Sock Panda – Toes On A Mission For Good

Sock Panda Kids SocksWho doesn’t love socks? We all wear them! From babies to children to teens, and adults. Socks seem to be a constant in our lives.

And they are consumable, too! What? Who thinks of socks as a consumable product? Well, ok, dryers do seem to eat them, but other than that, they’re just another piece of clothing, right? But we go through them and need new ones more often than most other items in our wardrobe.

It used to be that socks were boring. Basic white and black. Oh, and maybe the sports (gym or “tube” socks, we used to call them) kind would have a solid color stripe on them. But that was about it. If you were really fashion-forward you bought navy blue socks.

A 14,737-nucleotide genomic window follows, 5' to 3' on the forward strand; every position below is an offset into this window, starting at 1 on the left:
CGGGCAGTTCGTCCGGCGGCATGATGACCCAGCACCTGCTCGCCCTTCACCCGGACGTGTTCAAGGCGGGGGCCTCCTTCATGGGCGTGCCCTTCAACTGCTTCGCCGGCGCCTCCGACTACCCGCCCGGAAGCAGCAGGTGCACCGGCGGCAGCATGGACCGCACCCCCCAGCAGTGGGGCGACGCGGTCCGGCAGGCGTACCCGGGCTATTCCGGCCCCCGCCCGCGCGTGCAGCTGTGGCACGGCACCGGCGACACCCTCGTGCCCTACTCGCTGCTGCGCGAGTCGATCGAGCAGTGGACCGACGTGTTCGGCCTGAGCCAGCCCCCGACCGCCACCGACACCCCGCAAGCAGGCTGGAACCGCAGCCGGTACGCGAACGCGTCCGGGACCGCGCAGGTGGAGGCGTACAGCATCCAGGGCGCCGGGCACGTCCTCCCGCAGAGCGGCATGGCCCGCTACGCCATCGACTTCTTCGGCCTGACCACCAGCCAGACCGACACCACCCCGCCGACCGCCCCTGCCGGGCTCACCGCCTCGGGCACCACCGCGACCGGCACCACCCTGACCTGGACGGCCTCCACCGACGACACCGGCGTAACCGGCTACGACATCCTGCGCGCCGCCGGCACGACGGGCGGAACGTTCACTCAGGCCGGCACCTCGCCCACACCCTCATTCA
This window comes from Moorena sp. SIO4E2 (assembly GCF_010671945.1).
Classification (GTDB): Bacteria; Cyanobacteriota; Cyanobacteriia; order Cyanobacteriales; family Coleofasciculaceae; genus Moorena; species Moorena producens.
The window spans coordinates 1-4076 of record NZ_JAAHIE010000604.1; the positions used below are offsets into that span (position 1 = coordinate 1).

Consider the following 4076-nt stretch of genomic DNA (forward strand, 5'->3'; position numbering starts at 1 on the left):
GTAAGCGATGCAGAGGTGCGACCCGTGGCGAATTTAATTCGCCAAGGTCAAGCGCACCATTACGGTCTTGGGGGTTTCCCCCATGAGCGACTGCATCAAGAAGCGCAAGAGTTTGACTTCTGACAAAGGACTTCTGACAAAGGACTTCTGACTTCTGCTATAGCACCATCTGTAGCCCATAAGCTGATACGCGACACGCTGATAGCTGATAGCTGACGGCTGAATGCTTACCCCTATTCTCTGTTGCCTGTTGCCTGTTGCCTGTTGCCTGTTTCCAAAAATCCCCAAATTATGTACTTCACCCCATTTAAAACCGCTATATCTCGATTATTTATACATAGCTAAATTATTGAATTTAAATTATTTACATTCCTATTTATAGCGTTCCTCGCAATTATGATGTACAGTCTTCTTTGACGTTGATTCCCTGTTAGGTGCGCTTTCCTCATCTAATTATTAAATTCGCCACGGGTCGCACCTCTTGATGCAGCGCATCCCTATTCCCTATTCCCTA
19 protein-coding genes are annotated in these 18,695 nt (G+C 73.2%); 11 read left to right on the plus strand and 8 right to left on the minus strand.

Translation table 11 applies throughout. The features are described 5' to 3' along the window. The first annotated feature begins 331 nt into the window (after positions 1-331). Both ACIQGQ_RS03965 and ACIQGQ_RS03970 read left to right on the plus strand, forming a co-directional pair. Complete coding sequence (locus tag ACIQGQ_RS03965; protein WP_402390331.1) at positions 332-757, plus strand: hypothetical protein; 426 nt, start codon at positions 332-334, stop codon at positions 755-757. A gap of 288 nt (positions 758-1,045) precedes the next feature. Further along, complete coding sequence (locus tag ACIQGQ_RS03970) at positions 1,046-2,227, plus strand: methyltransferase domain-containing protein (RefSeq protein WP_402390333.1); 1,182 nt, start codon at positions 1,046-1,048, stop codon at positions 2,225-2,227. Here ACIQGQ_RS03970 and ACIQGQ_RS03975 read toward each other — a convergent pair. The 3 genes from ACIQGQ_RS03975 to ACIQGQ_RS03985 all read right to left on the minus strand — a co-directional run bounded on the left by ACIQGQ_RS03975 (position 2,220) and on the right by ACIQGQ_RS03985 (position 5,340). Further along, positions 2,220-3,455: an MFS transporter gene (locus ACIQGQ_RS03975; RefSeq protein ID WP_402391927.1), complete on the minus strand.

Then argyle came into style.

For about a minute.

But men’s dress socks could have a subtle pattern to them, and that was nice. But for business. Nothing fun.

I remember when LOUD socks became popular! Toe socks! Do you remember those? Thick, knit, black knee-highs with neon pink, green, yellow, and blue individual toes and multiple matching stripes up the length of them? They weren’t very comfortable.

Well, things have changed, and for the better where footwear is concerned!

Enter SOCK PANDA and suddenly socks become COOL!

Not only are the designs fabulous and funky, but you buy them on a monthly subscription basis, so new socks show up at your door every month, and you are totally surprised by the designs that arrive!

You can choose how many pair per month, can stop at any time, AND (this is the really awesome part!) Sock Panda will DONATE a free pair of socks to people in need with each new sock subscription!